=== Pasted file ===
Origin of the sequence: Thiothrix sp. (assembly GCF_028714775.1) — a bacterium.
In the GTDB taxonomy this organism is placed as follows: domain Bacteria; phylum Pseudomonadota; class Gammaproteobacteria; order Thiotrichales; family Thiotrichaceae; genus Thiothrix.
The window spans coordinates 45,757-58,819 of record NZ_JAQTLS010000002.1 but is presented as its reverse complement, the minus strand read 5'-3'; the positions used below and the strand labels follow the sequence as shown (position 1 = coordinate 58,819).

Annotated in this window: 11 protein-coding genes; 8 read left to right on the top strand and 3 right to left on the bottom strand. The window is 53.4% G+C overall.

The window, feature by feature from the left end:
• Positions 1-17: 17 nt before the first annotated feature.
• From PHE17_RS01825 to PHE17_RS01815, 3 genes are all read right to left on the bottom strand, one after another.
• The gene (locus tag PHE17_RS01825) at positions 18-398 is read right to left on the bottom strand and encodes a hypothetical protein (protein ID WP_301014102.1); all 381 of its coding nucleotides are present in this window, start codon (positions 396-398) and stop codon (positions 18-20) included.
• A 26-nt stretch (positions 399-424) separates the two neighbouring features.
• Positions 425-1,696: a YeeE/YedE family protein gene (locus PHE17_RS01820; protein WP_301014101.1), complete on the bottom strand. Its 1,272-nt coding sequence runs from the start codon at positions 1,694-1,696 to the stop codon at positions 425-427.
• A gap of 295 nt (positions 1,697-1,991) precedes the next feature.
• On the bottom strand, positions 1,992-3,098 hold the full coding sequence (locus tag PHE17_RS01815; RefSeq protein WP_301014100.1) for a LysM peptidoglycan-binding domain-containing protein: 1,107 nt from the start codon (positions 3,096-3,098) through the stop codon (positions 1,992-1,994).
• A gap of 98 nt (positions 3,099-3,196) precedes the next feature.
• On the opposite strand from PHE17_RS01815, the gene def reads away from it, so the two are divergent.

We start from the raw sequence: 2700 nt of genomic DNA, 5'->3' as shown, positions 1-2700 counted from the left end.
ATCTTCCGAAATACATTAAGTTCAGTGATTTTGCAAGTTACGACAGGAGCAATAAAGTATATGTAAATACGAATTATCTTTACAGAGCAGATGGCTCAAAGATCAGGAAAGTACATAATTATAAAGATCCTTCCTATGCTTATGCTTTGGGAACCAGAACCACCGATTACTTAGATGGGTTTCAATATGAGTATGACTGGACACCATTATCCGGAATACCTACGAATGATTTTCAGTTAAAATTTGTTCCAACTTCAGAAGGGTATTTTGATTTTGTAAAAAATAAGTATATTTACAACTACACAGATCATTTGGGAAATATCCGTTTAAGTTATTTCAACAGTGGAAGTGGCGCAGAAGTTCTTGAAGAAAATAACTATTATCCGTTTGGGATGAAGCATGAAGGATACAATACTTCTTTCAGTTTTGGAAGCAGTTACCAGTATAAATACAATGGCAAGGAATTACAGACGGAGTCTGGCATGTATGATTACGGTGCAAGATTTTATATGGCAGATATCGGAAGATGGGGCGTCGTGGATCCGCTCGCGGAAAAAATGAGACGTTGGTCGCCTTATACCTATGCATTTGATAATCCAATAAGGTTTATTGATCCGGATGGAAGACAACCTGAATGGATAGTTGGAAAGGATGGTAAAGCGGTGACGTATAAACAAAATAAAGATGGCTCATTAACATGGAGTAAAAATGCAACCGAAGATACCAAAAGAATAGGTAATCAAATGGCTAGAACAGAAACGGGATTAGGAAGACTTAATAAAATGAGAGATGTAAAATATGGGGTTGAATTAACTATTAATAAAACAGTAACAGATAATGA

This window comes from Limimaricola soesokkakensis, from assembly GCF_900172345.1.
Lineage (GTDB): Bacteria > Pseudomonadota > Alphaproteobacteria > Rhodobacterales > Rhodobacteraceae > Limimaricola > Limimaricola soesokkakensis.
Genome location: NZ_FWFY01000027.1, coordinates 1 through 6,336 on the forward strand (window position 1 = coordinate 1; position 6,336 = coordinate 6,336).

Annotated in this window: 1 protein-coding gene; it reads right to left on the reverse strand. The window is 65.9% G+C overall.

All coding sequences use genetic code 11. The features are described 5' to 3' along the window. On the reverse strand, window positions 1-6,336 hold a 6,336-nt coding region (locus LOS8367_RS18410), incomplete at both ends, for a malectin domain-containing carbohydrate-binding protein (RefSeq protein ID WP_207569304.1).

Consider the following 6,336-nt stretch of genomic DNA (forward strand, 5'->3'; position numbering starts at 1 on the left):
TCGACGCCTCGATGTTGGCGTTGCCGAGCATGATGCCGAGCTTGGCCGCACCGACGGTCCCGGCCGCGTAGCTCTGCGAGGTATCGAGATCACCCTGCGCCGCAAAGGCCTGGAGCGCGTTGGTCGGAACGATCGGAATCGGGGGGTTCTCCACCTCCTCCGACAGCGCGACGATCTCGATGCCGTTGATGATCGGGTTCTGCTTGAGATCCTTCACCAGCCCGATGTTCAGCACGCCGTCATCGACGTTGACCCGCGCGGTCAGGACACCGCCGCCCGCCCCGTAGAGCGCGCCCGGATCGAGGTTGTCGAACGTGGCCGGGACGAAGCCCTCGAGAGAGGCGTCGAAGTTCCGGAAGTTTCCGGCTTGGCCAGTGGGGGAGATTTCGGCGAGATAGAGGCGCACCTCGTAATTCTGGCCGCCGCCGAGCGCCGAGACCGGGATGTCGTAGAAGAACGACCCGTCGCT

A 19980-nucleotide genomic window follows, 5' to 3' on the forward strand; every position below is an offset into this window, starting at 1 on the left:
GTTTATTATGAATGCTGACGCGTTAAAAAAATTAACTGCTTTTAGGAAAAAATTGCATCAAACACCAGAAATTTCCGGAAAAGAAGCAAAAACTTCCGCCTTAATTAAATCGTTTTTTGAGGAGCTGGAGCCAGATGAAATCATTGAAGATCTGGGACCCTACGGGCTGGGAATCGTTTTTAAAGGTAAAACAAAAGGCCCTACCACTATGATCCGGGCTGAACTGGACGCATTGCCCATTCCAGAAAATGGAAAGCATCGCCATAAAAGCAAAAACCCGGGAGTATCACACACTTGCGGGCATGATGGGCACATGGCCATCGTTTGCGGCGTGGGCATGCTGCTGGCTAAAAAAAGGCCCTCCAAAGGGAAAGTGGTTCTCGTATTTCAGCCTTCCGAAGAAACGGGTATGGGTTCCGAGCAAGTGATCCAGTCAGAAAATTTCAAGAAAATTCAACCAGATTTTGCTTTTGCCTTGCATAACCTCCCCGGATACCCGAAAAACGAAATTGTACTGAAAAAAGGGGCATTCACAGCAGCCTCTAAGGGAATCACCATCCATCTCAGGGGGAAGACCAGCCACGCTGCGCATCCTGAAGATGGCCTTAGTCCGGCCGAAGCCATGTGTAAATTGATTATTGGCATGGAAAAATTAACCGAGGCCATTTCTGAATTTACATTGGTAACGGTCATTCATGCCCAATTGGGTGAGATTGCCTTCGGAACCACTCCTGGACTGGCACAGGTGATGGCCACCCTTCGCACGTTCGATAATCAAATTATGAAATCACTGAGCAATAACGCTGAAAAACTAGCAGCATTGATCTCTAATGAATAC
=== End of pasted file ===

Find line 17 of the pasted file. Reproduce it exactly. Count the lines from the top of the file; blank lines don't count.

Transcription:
This window comes from Limimaricola soesokkakensis, from assembly GCF_900172345.1.